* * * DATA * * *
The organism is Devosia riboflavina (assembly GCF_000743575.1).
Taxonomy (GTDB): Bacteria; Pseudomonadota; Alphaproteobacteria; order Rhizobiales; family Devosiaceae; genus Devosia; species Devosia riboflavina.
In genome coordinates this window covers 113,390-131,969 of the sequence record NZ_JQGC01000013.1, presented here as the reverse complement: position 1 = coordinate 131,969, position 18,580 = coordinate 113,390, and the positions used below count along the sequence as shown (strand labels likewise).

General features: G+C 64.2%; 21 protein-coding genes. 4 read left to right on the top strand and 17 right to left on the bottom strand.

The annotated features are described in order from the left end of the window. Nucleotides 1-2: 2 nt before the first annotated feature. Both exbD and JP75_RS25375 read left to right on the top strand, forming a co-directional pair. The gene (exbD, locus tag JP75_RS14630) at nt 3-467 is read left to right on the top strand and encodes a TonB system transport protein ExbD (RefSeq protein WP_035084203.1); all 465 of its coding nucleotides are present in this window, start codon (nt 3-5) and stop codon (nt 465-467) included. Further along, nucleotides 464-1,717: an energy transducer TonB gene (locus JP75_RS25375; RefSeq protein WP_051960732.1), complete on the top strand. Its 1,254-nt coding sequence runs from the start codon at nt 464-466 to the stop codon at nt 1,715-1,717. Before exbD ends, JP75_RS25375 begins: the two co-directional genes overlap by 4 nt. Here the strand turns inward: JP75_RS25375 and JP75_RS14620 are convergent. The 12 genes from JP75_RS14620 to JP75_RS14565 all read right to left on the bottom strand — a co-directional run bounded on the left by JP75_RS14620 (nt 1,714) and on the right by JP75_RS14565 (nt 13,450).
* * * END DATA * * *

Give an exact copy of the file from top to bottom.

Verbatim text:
The organism is Devosia riboflavina (assembly GCF_000743575.1).
Taxonomy (GTDB): Bacteria; Pseudomonadota; Alphaproteobacteria; order Rhizobiales; family Devosiaceae; genus Devosia; species Devosia riboflavina.
In genome coordinates this window covers 113,390-131,969 of the sequence record NZ_JQGC01000013.1, presented here as the reverse complement: position 1 = coordinate 131,969, position 18,580 = coordinate 113,390, and the positions used below count along the sequence as shown (strand labels likewise).

General features: G+C 64.2%; 21 protein-coding genes. 4 read left to right on the top strand and 17 right to left on the bottom strand.

The annotated features are described in order from the left end of the window. Nucleotides 1-2: 2 nt before the first annotated feature. Both exbD and JP75_RS25375 read left to right on the top strand, forming a co-directional pair. The gene (exbD, locus tag JP75_RS14630) at nt 3-467 is read left to right on the top strand and encodes a TonB system transport protein ExbD (RefSeq protein WP_035084203.1); all 465 of its coding nucleotides are present in this window, start codon (nt 3-5) and stop codon (nt 465-467) included. Further along, nucleotides 464-1,717: an energy transducer TonB gene (locus JP75_RS25375; RefSeq protein WP_051960732.1), complete on the top strand. Its 1,254-nt coding sequence runs from the start codon at nt 464-466 to the stop codon at nt 1,715-1,717. Before exbD ends, JP75_RS25375 begins: the two co-directional genes overlap by 4 nt. Here the strand turns inward: JP75_RS25375 and JP75_RS14620 are convergent. The 12 genes from JP75_RS14620 to JP75_RS14565 all read right to left on the bottom strand — a co-directional run bounded on the left by JP75_RS14620 (nt 1,714) and on the right by JP75_RS14565 (nt 13,450).